The irony is that the embassy is moving from Mayfair to its new site in order to cut costs and be more secure. Yet February’s protests could make the famous 1968 anti-Vietnam war demo in Grosvenor Square look mild. Trump excites such vehement opposition that huge numbers are expected to mobilise, though it’s harder to get iconic images of crowds packing Battersea’s newtown than similar protests packing Parliament Square, Whitehall or central London (as with the anti-Bush and anti-Iraq war protests).
Johnson said Trump didn’t believe in a ‘namby pamby’ approach to politics and “maybe he’ll ruffle feathers”. The President’s failure to build coalitions and instinctive isolationism will be highlighted again today when Theresa May joins others in Paris to mark the second anniversary of the climate change accord. One curio here: Emmanuel Macron (who says the US will have to change its mind on pulling out) has been among Trump’s most outspoken critics, yet still hosted a trouble-free state visit for him this year. Meanwhile, Chancellor Philip Hammond has joined four other EU finance ministers to warn the US that Republican tax cut plans could tip over into a trade war. ‘America First’ really isn’t as simple as it looks.
I warned in the WaughZone yesterday that Bob Kerslake was bound to come under attack for his high-profile decision to quit an NHS trust in protest at Government cuts. And it didn’t take long for Government sources to reveal Kerslake was asked last Friday to resign as chair of King’s Hospital in London. The knives were out for the former civil service chief, with one senior Whitehall source telling me that other NHS trusts with much more difficult problems had managed their finances better than King’s. Kerslake’s tenure in Government even came in for criticism, and his spats with Cabinet Secretary Jeremy Heywood are well-known.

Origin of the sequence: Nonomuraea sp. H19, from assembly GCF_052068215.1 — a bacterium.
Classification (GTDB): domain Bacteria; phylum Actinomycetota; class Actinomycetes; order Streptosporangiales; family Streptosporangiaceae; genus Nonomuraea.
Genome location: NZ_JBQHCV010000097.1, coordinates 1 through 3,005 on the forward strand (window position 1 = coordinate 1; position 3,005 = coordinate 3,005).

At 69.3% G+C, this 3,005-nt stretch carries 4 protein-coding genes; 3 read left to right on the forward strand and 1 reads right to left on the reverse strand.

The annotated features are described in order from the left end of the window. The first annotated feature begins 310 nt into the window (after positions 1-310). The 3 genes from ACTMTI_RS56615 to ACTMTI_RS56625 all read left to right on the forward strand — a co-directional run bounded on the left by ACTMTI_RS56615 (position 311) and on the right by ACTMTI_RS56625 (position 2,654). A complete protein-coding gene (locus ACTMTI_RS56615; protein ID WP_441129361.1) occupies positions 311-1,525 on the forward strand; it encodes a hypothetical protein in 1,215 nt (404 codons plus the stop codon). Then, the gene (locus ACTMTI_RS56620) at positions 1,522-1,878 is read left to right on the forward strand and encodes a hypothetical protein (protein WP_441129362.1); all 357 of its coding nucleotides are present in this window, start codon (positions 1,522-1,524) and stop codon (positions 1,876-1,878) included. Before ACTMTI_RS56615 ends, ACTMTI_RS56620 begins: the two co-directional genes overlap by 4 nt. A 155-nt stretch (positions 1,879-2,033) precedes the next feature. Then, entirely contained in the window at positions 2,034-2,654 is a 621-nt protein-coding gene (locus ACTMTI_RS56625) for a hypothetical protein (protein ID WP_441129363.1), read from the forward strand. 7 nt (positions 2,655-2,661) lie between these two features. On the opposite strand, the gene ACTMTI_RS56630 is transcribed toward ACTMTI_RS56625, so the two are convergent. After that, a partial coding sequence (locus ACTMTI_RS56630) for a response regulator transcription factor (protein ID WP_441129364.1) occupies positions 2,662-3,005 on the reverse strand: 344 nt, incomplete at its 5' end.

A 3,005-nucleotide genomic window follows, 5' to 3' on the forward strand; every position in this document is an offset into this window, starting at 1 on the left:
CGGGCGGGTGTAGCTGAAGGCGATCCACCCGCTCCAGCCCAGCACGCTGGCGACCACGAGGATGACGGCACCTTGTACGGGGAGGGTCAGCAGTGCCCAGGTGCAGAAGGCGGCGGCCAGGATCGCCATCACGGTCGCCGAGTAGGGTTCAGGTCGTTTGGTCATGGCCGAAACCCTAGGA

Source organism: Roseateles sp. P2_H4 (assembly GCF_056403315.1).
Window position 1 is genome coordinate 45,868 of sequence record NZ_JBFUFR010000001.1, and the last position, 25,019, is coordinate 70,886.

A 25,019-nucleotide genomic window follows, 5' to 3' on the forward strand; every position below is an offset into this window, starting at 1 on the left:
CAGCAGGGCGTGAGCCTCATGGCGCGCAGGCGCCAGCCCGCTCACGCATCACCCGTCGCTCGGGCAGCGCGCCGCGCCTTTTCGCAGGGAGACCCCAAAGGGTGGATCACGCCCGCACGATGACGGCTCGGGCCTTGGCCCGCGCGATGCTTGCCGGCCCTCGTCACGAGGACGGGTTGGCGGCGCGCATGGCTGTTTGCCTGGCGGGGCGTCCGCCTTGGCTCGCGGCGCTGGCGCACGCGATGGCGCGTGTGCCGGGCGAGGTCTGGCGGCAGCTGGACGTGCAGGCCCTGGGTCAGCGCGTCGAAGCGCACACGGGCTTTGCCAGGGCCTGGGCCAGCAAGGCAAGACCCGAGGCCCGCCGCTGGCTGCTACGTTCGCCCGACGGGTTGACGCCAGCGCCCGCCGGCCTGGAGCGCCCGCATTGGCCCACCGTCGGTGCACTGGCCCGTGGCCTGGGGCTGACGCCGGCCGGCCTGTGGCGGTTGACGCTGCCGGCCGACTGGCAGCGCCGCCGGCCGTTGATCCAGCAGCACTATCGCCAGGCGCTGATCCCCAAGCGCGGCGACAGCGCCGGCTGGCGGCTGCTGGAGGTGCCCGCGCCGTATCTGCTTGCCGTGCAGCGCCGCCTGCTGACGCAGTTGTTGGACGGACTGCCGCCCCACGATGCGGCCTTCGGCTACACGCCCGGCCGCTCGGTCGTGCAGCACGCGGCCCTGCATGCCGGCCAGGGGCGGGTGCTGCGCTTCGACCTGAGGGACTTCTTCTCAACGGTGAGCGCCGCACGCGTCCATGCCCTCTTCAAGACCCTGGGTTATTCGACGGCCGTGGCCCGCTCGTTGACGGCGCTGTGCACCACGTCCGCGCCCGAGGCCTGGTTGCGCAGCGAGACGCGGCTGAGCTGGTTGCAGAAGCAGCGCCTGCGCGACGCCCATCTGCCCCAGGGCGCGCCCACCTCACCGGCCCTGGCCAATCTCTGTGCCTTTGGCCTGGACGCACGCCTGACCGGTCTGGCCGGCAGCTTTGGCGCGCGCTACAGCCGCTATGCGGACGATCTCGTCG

In Bill Clinton’s famous 1992 war-room (once visited by a young Yvette Cooper), the slogans on the wall included not just ‘the economy, stupid’, but also ‘don’t forget healthcare’. Over here, the two have always been linked. In an interview with Health Service Journal, outgoing NHS Improvement chief Jim Mackey suggests Simon Stevens was “bloody stupid” to expect ministers to meet their £4bn demand for more cash in the Budget, adding they would have been “pissed off” by the “negativity” shown by NHS chiefs since. But note that Mackey still agrees that Hammond’s £1.6bn cash injection is “not enough”.